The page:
Here's how it looked before we painted...

And here it is now, with gleaming china in place. Love it!

Saturday, June 9, 2012

N is for Naomi!

Have I mentioned that it is baby central around here lately? There are people having babies all over the place. You just never know who is going to be next :)

So, another friend of mine had an adorable baby girl recently, and I had the privilege of adding a little something to her beautiful baby room. The room colors are lavender and red - so pretty!

I put together another yarn-wrapped letter for baby Naomi and added some felt flowers and buttons. And while it took me WAAAYYYY longer than it should have, I'm happy to show you how it turned out!

Dining Room Rehab: Updating the Glass Doors

As part of our dining room re-do, we wanted to update the glass doors on the furniture we bought on Craigslist. As a reminder - here's what they looked like when we started. Not the worst in the world, but definitely not the best either!

We looked at two options - either gluing wood pieces of molding to the existing glass, or creating an entirely new set of doors with new glass. We ultimately decided on the second option - putting wood frames around new pieces of glass. The first option probably would have been easier and less expensive, but we thought the results would have looked a little more DIY. So, we went with the harder, more expensive option and I'm really glad we did! I love how the new doors turned out.

We started with about a half dozen 1x2 inch x 6 feet oak boards. (TIP: at the hardware store, go through all the boards to get the straightest ones - there were some very warped boards there!) We cut the boards to size, making a 45 degree cut on each end. (And by "we", I really mean my dad, who was gracious enough to do all this work during his vacation while I watched and pretended to be helpful.)

We used my father-in-law's table saw to cut a groove down each board, wide enough to snugly accommodate the width of the new pieces of glass. There was quite a bit of math going on at this point, as we took into account the width of the boards, the size of the glass, and the depth of the groove to make sure it would fit into the space correctly.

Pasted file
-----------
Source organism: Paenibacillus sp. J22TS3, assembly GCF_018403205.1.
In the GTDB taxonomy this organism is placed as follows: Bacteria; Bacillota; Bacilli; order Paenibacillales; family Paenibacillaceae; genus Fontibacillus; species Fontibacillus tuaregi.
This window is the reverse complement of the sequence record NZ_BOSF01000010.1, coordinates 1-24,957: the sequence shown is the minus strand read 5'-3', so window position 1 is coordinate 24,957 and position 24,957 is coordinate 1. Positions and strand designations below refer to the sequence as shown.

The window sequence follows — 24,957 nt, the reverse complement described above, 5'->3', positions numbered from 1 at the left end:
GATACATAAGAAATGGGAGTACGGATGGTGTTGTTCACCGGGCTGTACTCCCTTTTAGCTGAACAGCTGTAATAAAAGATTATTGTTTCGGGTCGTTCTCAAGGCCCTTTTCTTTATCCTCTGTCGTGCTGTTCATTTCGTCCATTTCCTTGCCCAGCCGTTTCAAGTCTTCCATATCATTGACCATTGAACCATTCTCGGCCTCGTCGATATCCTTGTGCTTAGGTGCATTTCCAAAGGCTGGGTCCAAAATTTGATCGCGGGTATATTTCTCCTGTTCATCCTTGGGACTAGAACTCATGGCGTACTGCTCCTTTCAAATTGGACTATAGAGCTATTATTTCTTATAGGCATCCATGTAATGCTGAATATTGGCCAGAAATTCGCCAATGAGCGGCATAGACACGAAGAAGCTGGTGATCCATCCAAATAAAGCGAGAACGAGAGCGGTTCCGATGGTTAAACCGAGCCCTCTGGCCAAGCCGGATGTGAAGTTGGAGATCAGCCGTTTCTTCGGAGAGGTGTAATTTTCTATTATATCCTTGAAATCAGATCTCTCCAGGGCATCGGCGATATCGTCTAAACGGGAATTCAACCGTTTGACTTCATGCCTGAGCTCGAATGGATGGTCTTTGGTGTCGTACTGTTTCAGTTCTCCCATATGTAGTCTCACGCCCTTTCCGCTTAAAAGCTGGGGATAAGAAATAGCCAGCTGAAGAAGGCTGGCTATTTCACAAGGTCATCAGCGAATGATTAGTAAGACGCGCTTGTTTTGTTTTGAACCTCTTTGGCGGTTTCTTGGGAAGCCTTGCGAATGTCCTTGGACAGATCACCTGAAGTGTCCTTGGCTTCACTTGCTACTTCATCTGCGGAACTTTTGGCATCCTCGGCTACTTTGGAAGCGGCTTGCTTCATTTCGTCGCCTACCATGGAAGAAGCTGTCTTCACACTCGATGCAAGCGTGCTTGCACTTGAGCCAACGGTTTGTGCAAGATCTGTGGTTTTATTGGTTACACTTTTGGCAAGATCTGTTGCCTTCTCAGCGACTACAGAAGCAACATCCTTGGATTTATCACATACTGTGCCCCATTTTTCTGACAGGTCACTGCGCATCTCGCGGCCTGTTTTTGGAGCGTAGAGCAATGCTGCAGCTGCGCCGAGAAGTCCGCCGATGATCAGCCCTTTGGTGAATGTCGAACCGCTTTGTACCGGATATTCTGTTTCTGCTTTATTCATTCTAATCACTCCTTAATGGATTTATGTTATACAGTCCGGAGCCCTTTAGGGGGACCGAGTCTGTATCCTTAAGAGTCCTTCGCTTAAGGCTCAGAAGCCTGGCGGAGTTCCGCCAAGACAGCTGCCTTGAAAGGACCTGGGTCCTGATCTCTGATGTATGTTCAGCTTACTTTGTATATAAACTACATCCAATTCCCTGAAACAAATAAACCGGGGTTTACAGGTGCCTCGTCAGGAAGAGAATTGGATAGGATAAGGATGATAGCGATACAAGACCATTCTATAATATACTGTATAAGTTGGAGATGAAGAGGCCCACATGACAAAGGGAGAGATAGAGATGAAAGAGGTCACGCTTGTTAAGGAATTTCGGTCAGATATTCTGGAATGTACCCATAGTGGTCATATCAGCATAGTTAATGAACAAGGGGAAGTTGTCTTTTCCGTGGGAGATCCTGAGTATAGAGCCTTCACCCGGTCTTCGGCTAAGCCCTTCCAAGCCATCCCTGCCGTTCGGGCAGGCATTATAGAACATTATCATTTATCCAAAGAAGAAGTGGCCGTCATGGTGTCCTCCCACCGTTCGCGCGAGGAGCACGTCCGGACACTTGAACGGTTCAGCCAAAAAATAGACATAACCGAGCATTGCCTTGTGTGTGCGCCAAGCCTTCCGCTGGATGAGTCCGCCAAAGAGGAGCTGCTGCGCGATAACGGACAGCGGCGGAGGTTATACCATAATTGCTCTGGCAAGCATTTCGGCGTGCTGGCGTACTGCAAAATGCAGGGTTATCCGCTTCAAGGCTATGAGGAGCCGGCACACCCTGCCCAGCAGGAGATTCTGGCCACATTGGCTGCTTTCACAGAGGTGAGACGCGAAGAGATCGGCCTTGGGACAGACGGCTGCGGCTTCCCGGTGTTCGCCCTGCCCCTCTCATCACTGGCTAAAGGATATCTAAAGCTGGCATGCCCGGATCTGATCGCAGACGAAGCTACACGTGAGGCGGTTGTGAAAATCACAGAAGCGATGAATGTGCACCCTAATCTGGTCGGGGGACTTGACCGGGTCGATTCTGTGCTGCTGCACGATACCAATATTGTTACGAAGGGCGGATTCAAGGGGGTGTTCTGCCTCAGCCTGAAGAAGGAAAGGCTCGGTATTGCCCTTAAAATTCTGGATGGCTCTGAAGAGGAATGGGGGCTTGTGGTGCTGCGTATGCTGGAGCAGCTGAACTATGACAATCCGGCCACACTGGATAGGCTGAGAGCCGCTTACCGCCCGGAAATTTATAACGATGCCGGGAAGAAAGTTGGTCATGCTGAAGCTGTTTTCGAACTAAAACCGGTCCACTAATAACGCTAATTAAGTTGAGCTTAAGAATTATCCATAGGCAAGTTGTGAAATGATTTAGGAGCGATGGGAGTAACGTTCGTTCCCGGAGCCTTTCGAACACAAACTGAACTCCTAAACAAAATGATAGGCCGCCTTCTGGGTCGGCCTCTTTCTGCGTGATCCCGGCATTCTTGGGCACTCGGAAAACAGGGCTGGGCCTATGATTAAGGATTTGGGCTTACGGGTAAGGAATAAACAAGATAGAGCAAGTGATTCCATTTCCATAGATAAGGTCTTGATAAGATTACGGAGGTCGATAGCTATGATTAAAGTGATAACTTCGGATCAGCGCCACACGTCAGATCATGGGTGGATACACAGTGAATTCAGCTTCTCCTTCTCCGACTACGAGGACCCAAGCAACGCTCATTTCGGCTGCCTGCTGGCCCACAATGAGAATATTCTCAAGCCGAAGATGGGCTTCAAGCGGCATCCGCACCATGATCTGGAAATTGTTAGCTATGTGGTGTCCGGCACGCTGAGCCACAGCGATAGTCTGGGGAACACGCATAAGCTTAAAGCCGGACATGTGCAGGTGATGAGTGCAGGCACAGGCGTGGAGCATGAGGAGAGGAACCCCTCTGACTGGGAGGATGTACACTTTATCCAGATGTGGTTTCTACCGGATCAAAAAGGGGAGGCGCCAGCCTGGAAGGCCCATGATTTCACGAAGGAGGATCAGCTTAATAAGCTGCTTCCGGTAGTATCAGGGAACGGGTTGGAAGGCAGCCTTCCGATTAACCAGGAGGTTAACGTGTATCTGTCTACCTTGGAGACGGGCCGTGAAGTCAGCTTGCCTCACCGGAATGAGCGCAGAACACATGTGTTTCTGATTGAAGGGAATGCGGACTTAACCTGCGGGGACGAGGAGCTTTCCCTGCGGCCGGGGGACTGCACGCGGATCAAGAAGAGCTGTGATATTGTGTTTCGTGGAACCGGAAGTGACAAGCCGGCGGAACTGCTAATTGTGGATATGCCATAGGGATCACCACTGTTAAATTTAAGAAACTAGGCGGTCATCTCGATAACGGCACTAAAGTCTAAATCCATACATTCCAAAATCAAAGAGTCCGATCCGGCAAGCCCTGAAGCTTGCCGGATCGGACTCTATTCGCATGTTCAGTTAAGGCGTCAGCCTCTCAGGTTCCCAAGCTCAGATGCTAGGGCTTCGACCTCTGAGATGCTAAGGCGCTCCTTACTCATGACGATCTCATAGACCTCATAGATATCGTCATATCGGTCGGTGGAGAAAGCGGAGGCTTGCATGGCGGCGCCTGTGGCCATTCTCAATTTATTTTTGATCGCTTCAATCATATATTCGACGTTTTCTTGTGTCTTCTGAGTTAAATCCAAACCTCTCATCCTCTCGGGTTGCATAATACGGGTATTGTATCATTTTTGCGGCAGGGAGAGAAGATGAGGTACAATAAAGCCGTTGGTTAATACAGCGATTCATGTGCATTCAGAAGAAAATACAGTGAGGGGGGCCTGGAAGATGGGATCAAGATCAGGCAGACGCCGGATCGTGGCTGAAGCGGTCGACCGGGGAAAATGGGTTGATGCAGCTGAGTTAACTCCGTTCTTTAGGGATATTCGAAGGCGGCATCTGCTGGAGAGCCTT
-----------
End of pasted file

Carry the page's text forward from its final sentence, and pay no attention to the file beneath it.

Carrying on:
We visited a local glass shop and had them cut four new pieces of glass for us. They were also the ones who were able to tell us that the existing glass was tempered and couldn't be re-purposed. I didn't know this, but apparently once glass has been tempered, it cannot be easily re-cut.

Once we had all the wood pieces cut and grooved, we applied a small line of silicone down the groove and slid the glass in place. We also put some wood glue in the corners and set everything with some corner clamps to make sure it was all square. After the glue had dried a bit, we hammered in some finishing nails in the corners and added L brackets for extra stability.

We picked up some new hinges and hung them in place and added some new knobs. All told, the project cost about $120 for the wood the glass and various supplies. But what a difference!

Now at this point, I still wasn't sure whether we were going to paint everything white or just stain the doors to match the wood finish. (I don't know what I was thinking!) So, if I had the foresight - or the decisiveness - we would have painted these boards before assembling the frames. It would have been easier in the long run. But we didn't. So they were painted after the fact.  How fascinating.

At that stage in the game, I was already in love. Four beautiful new doors completely updated for this century. But here's how they look now, with new paint, new knobs, new backing and lots of sparkling china.  I am in LOVE!